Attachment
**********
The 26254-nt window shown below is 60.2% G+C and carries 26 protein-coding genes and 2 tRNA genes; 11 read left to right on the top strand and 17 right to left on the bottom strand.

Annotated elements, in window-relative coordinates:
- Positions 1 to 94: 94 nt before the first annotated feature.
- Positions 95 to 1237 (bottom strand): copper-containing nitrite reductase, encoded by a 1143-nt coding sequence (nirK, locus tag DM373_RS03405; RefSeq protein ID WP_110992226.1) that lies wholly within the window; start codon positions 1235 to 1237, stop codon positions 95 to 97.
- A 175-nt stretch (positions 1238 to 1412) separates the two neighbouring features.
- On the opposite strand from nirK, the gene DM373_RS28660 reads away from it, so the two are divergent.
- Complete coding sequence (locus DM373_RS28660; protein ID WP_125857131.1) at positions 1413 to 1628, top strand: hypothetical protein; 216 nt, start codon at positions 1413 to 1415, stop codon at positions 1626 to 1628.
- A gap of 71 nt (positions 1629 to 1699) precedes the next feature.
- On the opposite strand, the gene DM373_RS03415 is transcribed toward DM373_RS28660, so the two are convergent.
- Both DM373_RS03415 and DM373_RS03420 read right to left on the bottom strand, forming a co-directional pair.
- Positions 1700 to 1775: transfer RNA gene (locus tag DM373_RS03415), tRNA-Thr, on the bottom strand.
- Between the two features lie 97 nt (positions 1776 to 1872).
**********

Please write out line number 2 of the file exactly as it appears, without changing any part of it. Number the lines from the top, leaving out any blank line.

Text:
Annotated elements, in window-relative coordinates: